Tulsabai, a farmer in Sawner village of Ralegaon block in Yavatmal district of Maharashtra looks up to the sky to see if there is possibility of rains. Rainfall in the Vidarbha region of Maharashtra, a major cotton growing belt in India and a region facing high water scarcity, has been more than the average this year. As Tulsabai prepares to leave for her cotton field to apply a bio-pesticide, she wants to ensure the weather will remain dry.
Tulsabai is one of the farmers who have provided an acre of their farming land to implement package of farming practices that address prevalent water availability issues by reducing water use and pollution in cotton cultivation. Several female farmers like Tulsabai are part of this Institute for Sustainable Communities (ISC) pilot project under the USAID-Gap Inc.-led Women + Water Alliance, which is being implemented across 30 villages in three cotton growing blocks in the states of Madhya Pradesh and Maharashtra.
Empowering women is essential if India hopes to tackle its water crisis. Women account for a substantial proportion of the agricultural labor force and perform the bulk of unpaid care and domestic work within families and households in rural areas. According to Government of India estimates, women form 75 percent of the agricultural sector workforce. In rural India, around 80 percent of women depend on agriculture for their livelihood.
Women also make significant contributions to agricultural production, food security and nutrition, land and natural resources management, and building climate resilience. In addition, the responsibility of collecting and managing water use in the household rests on women, who at times have to walk large distances to fetch water, which takes a lot of their time. It is estimated that women in rural areas, at times spend 3-4 hours in a day in collecting water.
Further, with strong involvement in both the planting and harvesting of cotton crops, women determine the quantity, quality, and sustainability of cotton farming. Yet, too often they are absent from decision-making.
Training Women on a New Approach to Cotton Cultivation
Working with farmers, communities and village level institutions, ISC through the W+W Alliance, is testing and developing a model for better soil and water management in cotton cultivation and improving understanding of local water balance through water budgeting and developing village water management plans. In addition, a cadre of female farmers extension workers are being trained on sustainable cotton cultivation practices that reduce the use of harmful synthetic chemicals.
Sunita, a Krishi Sakhi (farmer friend – village level extension worker trained under the project) working in Girwania village of Kukshi block in Dhar district of Madhya Pradesh believes that access to extension services and right inputs will lower the vulnerability of the farmers and help enhance their productivity and incomes. She is spearheading the extension efforts in her village by engaging with farmers to create awareness on improved agronomic practices and water management that combine water demand management – through on-farm water conservation measures and a plan for enhancing the water supply through development of village water plans.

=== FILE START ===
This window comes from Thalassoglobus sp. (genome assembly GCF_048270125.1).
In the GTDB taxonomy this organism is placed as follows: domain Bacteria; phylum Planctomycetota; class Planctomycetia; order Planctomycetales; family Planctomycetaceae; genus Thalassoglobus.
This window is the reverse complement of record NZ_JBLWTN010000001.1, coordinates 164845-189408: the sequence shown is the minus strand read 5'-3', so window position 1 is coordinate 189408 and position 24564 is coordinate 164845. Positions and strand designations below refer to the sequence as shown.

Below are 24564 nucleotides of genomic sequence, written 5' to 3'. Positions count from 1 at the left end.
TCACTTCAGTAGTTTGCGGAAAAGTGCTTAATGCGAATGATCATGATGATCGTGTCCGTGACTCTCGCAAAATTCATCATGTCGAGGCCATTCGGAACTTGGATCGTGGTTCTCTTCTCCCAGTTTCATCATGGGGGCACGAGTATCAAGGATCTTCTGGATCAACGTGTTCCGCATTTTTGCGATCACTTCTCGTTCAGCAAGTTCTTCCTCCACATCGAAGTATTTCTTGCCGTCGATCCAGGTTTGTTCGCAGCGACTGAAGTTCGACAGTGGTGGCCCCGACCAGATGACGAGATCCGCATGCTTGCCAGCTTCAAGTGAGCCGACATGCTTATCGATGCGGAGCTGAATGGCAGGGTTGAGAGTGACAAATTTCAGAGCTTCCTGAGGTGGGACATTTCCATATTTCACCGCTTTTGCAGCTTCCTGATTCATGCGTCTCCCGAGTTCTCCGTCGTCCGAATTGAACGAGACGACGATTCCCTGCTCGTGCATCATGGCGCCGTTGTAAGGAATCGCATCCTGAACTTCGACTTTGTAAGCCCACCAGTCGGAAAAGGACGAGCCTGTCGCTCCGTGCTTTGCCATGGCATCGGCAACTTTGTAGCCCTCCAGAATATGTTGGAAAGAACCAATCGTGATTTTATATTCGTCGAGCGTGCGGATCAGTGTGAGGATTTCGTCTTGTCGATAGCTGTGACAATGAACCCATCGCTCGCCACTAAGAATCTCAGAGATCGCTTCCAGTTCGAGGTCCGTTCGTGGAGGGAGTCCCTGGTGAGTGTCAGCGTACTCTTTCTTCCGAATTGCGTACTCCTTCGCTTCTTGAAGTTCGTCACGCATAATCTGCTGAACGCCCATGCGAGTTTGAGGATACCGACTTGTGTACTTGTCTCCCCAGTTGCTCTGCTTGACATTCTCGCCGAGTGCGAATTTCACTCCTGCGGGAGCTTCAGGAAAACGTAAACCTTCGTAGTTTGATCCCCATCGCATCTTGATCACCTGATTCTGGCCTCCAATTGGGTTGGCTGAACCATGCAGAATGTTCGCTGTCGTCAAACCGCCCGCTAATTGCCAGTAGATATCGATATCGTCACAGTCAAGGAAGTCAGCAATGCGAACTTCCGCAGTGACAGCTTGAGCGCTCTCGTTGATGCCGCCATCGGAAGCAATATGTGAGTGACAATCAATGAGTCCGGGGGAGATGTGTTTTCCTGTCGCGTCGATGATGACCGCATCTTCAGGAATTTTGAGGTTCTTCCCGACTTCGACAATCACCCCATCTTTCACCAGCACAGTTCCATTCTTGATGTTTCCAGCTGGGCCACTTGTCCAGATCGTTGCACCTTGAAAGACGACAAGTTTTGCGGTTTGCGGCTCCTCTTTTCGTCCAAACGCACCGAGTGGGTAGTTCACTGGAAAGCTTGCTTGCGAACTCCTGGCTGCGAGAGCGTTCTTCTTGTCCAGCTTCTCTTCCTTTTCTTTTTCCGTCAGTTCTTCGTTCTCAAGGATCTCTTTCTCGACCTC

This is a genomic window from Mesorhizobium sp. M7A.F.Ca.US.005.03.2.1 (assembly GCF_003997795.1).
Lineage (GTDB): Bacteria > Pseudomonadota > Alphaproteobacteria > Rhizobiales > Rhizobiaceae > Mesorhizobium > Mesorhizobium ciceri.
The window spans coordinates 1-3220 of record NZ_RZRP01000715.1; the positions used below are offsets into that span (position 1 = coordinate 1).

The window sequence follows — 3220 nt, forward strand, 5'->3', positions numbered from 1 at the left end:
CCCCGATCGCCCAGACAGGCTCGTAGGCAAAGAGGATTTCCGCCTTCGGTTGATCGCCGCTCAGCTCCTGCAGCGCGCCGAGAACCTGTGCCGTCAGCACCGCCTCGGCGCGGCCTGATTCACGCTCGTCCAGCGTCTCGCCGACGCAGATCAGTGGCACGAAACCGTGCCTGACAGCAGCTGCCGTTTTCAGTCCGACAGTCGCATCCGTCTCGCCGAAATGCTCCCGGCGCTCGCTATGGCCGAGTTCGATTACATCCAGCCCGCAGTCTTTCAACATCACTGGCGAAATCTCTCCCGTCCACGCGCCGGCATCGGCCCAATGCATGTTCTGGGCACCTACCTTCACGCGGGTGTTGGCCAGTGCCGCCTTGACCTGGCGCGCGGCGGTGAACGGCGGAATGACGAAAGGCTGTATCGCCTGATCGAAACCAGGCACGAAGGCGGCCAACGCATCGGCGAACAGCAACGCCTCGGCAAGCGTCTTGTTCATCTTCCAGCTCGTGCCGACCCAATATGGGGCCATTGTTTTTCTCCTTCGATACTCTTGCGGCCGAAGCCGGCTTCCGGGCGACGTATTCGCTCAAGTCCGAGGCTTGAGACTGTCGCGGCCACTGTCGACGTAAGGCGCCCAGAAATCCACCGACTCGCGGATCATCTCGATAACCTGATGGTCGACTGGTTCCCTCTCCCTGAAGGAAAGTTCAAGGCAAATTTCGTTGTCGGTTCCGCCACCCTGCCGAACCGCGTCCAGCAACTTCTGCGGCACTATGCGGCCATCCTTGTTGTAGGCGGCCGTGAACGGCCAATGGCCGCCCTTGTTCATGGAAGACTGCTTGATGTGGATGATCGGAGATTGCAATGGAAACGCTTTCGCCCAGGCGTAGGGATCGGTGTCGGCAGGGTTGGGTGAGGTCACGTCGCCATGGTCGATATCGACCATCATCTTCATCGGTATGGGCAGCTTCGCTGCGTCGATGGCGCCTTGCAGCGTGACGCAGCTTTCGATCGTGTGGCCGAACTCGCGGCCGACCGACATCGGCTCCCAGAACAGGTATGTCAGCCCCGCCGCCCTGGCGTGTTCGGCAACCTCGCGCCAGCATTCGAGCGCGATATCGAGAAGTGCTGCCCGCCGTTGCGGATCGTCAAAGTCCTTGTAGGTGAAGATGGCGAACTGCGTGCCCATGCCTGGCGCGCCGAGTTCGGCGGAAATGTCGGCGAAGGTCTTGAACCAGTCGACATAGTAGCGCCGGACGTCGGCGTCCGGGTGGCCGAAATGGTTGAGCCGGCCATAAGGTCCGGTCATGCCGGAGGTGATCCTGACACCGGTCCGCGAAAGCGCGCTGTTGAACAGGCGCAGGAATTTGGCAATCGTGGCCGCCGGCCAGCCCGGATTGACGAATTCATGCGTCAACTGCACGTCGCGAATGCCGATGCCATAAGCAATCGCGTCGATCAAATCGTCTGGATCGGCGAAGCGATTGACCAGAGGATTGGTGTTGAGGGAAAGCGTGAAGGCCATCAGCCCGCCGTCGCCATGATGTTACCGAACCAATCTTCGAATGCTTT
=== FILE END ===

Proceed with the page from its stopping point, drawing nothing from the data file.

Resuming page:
Engaging Rural Women in New Economic Opportunity
ISC is working to leverage existing women groups in the villages, building their capacities on production of organic fertilizers and pesticide, strengthening their economic status, reducing the use of chemicals, and promoting the use of agricultural inputs to improve the health and well-being of farmers and the environment. Moreover, through the W+W Alliance these women groups are being linked with the potential schemes of the State Rural Livelihood Missions for promoting alternate livelihood through entrepreneurship development. Enhanced use of organic fertilizers and pesticides will not only lead to economic empowerment of women but will also improve their health through reduced exposure to synthetic chemicals in cotton cultivation.
Today, as we celebrate another International Day of Rural Women, we salute the spirit of women cotton farmers who often spend 6 hours in a day working in cotton fields and another 6-7 hours taking care of the household activities. Our efforts working with female cotton farmers in India, is directed towards building their capacities to become decision-makers for the betterment of themselves, their households, and their communities. Addressing water scarcity issues, ensuring sustainability of water through demand management, supply enhancement and fostering behavior change towards usage and management of water will go a long way in improving the lives of the women.
This post does not represent the views or positions of the U.S. Agency for International Development, the U.S. Government, or Gap Inc.